The anti-JavaScript

The problems with JavaScript come from premature standardization. The language’s author Brendan Eich said

I had to be done in ten days or something worse than JS would have happened.

For a programming language designed in 10 days, he did an amazing job. Maybe he did too good a job: his first draft was good enough to use, and so he never got a chance to fix the language’s flaws.

The opposite of JavaScript may be Perl 6. The language has been in the works for 12 years and is still in development, though there are compilers you can use today. An awful lot of thought has gone into the language’s design. Importantly, some early design decisions were overturned after the community had time to think, a luxury JavaScript never had.

Perl 6 has gotten a lot of ridicule for being so slow to come out, but it may have the last laugh. Someone learning Perl 6 in the future will not care how long the language was in development, but they will appreciate that the language was very thoughtfully designed.

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Another contrast between JavaScript and Perl 6 is their names. Netscape gave JavaScript a deliberately misleading name to imply a connection to the Java language. The Perl 6 name honestly positions the new language as a successor to Perl 5.

Perl 6 really is a new language, compatible in spirit with earlier versions of Perl though not always in syntax. Damian Conway has suggested that perhaps Perl 6 should have been developed under a completely different name. Then after it was completed, the developers could announce, “Oh, and by the way, this language is the upgrade path for Perl.”

If you think of Perl 6 as a new language, your expectations are quite different than if you think of it as an upgrade. If it’s a new language, it doesn’t matter so much how long it was in development. Perl programmers would be pleased with how similar the new language is to their familiar one, rather than upset about the differences. And people would evaluate the new language on its merits rather than being prejudiced by previous experience with Perl.

Related posts:

Three-hour-a-week language
Dialing back the cleverness

6 thoughts on “The anti-JavaScript

  1. I just wish Perl6 was a tiny bit more *there* already. Yes, yes I can use it and there’s on-line documentation, but if I can’t buy pretty O’Reilly books solely about the new language (not Perl5 with Perl6 notes) it feels a bit half-baked still. For example see this : http://www.learningperl6.com “It’s our hope that someday they’ll settle on the final language, allowing us time to make the book.”

    Is that out of date now? I saw a Damian Conway talk where he said Perl6 is available, usable, effective etc. If so why are the books so laggardly?

  2. I’m a bit confused.

    You’re telling us we should be coding website frontends in Perl??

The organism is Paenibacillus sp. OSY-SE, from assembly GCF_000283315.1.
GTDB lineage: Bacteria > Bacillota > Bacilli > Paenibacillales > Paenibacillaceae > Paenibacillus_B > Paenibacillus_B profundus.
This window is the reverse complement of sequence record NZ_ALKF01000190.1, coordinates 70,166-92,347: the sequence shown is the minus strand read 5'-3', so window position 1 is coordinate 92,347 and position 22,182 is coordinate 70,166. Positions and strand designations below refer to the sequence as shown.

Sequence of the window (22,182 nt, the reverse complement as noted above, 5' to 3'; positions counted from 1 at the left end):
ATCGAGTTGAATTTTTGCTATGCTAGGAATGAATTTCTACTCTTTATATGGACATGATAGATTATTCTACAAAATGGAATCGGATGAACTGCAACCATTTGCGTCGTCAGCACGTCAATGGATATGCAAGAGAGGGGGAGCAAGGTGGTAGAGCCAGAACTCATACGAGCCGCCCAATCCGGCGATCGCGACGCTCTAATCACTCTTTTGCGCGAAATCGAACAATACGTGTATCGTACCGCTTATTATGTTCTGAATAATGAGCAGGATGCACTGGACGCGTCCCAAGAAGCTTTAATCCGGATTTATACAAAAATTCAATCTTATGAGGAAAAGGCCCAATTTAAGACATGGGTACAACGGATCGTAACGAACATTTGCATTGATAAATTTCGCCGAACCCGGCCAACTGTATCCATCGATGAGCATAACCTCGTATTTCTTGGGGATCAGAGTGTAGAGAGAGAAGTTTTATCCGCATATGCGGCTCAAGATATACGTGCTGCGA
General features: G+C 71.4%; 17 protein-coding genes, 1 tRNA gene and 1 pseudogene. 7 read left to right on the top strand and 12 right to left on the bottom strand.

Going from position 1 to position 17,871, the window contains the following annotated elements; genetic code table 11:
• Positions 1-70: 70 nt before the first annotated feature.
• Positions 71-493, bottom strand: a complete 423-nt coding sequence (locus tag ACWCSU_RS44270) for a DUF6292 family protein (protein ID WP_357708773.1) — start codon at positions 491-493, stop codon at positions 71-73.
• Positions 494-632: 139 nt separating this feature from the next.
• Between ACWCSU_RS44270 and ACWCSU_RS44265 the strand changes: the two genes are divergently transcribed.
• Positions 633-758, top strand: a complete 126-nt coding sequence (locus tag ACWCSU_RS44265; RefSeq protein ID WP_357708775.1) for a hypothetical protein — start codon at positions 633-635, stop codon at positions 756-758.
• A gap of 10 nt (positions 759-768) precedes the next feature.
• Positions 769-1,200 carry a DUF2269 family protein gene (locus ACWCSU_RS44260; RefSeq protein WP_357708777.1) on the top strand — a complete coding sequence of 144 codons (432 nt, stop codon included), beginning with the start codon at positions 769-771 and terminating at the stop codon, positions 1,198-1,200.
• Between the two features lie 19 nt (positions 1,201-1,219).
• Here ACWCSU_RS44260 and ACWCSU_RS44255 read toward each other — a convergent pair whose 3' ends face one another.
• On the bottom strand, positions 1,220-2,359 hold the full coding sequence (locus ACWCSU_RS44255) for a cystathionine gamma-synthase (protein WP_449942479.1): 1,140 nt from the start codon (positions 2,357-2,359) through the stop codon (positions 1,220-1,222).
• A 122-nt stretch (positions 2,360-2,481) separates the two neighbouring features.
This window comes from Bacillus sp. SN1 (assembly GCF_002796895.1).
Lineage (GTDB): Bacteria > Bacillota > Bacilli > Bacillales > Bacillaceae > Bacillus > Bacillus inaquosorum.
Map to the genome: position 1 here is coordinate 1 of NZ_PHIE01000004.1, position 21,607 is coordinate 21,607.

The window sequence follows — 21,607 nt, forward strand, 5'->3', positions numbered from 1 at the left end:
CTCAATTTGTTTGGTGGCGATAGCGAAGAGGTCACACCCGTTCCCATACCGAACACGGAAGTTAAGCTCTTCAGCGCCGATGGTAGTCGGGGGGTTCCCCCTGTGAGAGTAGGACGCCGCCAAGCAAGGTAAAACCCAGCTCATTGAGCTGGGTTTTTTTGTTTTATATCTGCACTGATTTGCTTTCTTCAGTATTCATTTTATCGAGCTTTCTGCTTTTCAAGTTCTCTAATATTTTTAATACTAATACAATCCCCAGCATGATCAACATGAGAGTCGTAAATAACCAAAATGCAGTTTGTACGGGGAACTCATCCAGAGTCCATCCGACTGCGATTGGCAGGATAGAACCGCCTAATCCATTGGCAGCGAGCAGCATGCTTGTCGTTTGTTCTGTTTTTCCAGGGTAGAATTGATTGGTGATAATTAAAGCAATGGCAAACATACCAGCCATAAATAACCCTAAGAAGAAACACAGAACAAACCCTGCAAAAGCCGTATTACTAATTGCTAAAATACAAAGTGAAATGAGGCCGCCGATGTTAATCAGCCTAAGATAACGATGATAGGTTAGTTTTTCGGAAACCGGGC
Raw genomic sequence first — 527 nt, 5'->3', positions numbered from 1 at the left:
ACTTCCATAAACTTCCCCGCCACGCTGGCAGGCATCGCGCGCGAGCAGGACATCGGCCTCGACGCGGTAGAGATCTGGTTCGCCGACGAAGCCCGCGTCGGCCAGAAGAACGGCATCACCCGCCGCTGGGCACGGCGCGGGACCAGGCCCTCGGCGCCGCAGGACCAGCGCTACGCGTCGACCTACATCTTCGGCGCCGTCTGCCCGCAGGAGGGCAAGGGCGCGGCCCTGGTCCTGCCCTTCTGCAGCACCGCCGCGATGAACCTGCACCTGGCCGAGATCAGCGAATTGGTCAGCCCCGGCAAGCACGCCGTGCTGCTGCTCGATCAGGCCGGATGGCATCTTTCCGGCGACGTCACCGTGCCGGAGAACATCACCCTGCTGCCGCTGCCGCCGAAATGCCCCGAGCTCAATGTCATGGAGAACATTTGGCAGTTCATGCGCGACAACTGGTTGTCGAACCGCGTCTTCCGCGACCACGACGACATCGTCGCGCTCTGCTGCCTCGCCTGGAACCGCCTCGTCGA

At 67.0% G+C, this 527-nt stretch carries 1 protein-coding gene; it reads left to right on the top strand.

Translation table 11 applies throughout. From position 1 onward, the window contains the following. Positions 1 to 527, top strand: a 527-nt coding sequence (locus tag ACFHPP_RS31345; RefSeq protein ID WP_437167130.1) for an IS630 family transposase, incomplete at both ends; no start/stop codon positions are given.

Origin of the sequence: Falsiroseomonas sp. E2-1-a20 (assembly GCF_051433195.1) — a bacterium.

3. I’m not saying anyone should or should not use Perl. But I do think that Perl 6 is interesting. A lot of thought has gone into preserving the things people like about Perl while making the language more powerful and more consistent.

    I personally don’t use Perl. I prefer the philosophy (and scientific computing libraries) of Python. I don’t spend enough time programming each week to keep Perl in my head, but I can remember Python. However, I could imagine someone being very productive in Perl 6 if they use it full time.

  4. Being a PHP developer, Perl looks familiar to me, but I personally dislike using it, mostly because of its syntax (similar to my problem with C/C++, except that these two have a philosophy that just doesn’t work for me).

    Anyway, you said something which really caught my attention: For a programming language designed in 10 days, he did an amazing job.

    In my eyes, languages like PHP, CSS, HTML and Javascript are powerful not because of their extensive instruction set, but rather because of their simple and predictable syntax. That’s the advantage to them. The disadvantage, it seems, is that the standards working group seems to be expanding in more areas than it can possibly cover.

    I trust you’ve seen the features in the next version of ecmascript? Well, I’d be damned if they didn’t fill it with more bloat. A similar story? Google’s approach to this with, eg Go.
    Well, I can’t speak for all web developers out there, but I’m pretty sure they prefer consistent behavior over eye-popping features from standards.
    So why are browsers trying to implement as much experimental standards as possible, while breaking existing code time and time again?

    Anyway, enough ranting from my side! I’ll give Perl another look sometime in the future, though I can’t say I’ve had use for it [which other languages I know wouldn't cover].

  5. Hi John

    Are there some performance numbers to compare Perl 6 with other popular programming languages? IIRC, Perl 5 was quite slower than traditional languages such as C, Java etc.

    Regards

  6. It depends greatly on what task you’re doing. I’ve seen benchmarks where Perl slightly outperformed C on some task, but was 500x slower than C on some other task.

    Perl 6 is even more complicated to benchmark because they’re emphasizing Perl 6 as a language specification, not an implementation. So before you could talk about performance, you’d have to specify an implementation: running on Parrot, JVM, .NET, etc.

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